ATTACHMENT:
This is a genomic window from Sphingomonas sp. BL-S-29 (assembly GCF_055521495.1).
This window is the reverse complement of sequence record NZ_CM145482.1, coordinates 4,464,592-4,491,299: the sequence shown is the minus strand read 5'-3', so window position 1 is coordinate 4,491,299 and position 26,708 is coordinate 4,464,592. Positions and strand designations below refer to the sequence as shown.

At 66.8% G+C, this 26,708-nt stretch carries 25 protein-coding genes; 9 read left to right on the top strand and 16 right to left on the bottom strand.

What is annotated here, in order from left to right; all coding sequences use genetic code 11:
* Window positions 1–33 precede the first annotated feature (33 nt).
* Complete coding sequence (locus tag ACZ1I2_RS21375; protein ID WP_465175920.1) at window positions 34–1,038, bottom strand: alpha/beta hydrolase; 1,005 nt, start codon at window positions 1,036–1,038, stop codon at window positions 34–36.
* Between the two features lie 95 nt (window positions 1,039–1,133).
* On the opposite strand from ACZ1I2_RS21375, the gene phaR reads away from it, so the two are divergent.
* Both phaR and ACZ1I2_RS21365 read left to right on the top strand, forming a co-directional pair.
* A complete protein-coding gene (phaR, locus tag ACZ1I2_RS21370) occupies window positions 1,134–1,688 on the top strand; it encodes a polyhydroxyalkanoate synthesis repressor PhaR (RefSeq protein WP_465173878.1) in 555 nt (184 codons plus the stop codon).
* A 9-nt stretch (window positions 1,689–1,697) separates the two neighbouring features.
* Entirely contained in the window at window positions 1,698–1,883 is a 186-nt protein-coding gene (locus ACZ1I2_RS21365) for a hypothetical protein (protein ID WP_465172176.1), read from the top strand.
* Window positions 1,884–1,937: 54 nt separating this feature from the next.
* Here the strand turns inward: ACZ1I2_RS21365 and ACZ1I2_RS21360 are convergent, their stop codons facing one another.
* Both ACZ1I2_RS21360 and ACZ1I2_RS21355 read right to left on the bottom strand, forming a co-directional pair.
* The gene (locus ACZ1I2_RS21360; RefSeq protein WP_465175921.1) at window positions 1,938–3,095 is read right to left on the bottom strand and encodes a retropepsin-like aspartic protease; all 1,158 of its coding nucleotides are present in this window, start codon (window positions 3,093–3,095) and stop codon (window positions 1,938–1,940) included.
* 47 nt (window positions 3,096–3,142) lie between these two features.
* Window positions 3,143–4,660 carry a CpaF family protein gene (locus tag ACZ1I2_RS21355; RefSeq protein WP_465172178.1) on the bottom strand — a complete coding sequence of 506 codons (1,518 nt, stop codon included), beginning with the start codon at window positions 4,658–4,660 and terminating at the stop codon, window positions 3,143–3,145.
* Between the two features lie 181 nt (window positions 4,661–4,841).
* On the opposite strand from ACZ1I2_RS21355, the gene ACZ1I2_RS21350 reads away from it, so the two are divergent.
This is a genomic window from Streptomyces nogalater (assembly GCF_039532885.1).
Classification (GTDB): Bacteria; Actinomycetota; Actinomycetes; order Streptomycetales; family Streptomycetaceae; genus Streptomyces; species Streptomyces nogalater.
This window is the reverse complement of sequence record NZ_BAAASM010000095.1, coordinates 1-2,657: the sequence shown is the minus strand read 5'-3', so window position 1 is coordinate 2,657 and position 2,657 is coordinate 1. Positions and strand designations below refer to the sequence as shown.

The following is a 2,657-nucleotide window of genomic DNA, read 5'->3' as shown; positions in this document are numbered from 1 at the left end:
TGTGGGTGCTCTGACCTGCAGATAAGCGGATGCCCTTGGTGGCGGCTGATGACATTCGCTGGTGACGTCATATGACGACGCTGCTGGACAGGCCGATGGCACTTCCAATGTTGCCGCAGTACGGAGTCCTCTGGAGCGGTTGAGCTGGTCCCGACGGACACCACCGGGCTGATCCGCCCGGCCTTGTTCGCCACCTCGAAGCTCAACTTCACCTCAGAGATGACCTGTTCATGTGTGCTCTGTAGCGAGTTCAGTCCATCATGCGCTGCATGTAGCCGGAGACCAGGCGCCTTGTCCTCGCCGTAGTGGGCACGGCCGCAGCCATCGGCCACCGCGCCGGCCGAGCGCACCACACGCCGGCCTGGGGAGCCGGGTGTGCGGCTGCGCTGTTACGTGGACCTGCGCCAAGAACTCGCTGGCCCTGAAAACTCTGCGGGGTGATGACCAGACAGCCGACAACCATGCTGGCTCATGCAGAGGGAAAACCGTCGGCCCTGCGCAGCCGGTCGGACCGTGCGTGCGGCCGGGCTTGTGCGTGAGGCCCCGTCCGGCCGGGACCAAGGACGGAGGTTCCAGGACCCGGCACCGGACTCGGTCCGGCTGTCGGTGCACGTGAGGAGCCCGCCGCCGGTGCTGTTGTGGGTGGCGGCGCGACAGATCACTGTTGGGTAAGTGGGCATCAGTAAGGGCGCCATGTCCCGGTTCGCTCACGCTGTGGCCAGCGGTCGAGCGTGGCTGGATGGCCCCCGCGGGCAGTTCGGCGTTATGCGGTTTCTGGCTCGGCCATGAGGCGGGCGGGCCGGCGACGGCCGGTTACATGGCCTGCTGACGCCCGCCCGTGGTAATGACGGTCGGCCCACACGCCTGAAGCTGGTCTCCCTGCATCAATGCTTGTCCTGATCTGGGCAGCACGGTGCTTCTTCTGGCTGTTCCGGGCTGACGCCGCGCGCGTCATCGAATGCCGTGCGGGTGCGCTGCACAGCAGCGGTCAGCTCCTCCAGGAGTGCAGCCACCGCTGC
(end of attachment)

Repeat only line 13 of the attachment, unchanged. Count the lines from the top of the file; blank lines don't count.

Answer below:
* Window positions 1,884–1,937: 54 nt separating this feature from the next.